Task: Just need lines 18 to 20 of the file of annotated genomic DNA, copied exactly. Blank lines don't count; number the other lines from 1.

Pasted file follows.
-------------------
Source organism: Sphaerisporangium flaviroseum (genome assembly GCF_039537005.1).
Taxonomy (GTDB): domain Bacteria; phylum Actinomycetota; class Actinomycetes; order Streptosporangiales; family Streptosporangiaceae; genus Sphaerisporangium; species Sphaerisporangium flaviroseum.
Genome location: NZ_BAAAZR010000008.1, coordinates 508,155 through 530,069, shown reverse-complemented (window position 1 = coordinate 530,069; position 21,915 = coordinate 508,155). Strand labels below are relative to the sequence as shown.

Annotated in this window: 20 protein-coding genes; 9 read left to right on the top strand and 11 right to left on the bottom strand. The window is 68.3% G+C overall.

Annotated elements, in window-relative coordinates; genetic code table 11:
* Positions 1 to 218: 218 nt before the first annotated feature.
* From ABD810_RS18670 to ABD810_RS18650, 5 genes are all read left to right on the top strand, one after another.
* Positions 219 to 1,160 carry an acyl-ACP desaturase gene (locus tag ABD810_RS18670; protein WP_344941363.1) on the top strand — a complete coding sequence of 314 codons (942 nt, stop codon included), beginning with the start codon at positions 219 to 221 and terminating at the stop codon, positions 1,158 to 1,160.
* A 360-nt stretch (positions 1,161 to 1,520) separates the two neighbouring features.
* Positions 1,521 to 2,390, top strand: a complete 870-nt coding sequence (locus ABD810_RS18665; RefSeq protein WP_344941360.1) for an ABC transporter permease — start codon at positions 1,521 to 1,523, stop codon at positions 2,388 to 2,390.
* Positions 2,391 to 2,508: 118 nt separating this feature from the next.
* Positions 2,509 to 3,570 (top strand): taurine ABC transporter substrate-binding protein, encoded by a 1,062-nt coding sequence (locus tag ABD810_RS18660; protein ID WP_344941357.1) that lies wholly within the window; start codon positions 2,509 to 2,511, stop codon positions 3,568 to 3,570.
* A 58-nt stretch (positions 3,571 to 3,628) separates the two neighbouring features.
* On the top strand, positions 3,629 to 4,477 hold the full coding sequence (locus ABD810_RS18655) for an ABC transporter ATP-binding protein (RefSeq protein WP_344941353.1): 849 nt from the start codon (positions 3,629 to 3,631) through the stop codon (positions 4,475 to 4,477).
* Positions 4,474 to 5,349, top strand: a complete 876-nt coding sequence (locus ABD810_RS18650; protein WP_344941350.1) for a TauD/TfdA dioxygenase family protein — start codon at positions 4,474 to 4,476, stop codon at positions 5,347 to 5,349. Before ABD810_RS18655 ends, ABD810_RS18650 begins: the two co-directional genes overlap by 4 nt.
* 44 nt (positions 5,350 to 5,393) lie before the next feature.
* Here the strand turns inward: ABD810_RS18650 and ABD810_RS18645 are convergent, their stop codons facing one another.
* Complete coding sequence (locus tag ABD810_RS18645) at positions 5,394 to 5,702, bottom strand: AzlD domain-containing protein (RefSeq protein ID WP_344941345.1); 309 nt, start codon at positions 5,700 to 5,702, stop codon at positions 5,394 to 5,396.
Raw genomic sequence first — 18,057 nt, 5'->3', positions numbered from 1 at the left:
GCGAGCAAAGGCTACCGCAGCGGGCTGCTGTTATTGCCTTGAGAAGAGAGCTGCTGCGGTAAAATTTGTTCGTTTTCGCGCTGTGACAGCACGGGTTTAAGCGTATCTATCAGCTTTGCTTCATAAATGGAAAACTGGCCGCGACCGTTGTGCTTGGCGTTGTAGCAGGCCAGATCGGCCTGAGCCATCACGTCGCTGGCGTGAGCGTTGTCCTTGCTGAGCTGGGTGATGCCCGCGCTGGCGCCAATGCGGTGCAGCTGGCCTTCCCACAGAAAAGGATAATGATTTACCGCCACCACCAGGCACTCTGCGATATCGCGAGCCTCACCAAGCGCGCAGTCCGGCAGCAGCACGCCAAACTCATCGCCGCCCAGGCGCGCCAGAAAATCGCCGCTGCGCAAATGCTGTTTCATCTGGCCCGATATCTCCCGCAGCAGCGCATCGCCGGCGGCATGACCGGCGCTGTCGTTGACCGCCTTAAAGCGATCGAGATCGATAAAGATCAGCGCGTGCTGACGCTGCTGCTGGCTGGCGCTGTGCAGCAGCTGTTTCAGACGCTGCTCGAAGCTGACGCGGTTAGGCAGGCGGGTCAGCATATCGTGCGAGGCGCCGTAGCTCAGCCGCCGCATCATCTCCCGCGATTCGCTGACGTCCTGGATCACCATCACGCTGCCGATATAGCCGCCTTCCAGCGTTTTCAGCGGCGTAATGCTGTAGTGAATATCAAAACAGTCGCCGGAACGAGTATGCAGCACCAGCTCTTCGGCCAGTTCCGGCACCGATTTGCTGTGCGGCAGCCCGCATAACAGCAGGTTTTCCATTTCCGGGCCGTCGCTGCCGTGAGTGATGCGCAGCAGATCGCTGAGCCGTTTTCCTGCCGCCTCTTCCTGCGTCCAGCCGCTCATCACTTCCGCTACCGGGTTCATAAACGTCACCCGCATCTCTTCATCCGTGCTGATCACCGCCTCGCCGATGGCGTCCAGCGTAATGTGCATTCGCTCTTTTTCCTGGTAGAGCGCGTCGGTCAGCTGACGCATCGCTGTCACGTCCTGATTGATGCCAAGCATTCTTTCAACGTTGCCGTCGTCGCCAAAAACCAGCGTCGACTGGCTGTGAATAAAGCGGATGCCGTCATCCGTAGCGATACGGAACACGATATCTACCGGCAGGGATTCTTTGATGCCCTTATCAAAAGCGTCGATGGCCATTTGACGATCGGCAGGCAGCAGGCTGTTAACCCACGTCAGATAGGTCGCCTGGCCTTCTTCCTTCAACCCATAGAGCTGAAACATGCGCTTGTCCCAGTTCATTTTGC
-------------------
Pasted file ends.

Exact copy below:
* Complete coding sequence (locus tag ABD810_RS18645) at positions 5,394 to 5,702, bottom strand: AzlD domain-containing protein (RefSeq protein ID WP_344941345.1); 309 nt, start codon at positions 5,700 to 5,702, stop codon at positions 5,394 to 5,396.
Raw genomic sequence first — 18,057 nt, 5'->3', positions numbered from 1 at the left:
GCGAGCAAAGGCTACCGCAGCGGGCTGCTGTTATTGCCTTGAGAAGAGAGCTGCTGCGGTAAAATTTGTTCGTTTTCGCGCTGTGACAGCACGGGTTTAAGCGTATCTATCAGCTTTGCTTCATAAATGGAAAACTGGCCGCGACCGTTGTGCTTGGCGTTGTAGCAGGCCAGATCGGCCTGAGCCATCACGTCGCTGGCGTGAGCGTTGTCCTTGCTGAGCTGGGTGATGCCCGCGCTGGCGCCAATGCGGTGCAGCTGGCCTTCCCACAGAAAAGGATAATGATTTACCGCCACCACCAGGCACTCTGCGATATCGCGAGCCTCACCAAGCGCGCAGTCCGGCAGCAGCACGCCAAACTCATCGCCGCCCAGGCGCGCCAGAAAATCGCCGCTGCGCAAATGCTGTTTCATCTGGCCCGATATCTCCCGCAGCAGCGCATCGCCGGCGGCATGACCGGCGCTGTCGTTGACCGCCTTAAAGCGATCGAGATCGATAAAGATCAGCGCGTGCTGACGCTGCTGCTGGCTGGCGCTGTGCAGCAGCTGTTTCAGACGCTGCTCGAAGCTGACGCGGTTAGGCAGGCGGGTCAGCATATCGTGCGAGGCGCCGTAGCTCAGCCGCCGCATCATCTCCCGCGATTCGCTGACGTCCTGGATCACCATCACGCTGCCGATATAGCCGCCTTCCAGCGTTTTCAGCGGCGTAATGCTGTAGTGAATATCAAAACAGTCGCCGGAACGAGTATGCAGCACCAGCTCTTCGGCCAGTTCCGGCACCGATTTGCTGTGCGGCAGCCCGCATAACAGCAGGTTTTCCATTTCCGGGCCGTCGCTGCCGTGAGTGATGCGCAGCAGATCGCTGAGCCGTTTTCCTGCCGCCTCTTCCTGCGTCCAGCCGCTCATCACTTCCGCTACCGGGTTCATAAACGTCACCCGCATCTCTTCATCCGTGCTGATCACCGCCTCGCCGATGGCGTCCAGCGTAATGTGCATTCGCTCTTTTTCCTGGTAGAGCGCGTCGGTCAGCTGACGCATCGCTGTCACGTCCTGATTGATGCCAAGCATTCTTTCAACGTTGCCGTCGTCGCCAAAAACCAGCGTCGACTGGCTGTGAATAAAGCGGATGCCGTCATCCGTAGCGATACGGAACACGATATCTACCGGCAGGGATTCTTTGATGCCCTTATCAAAAGCGTCGATGGCCATTTGACGATCGGCAGGCAGCAGGCTGTTAACCCACGTCAGATAGGTCGCCTGGCCTTCTTCCTTCAACCCATAGAGCTGAAACATGCGCTTGTCCCAGTTCATTTTGC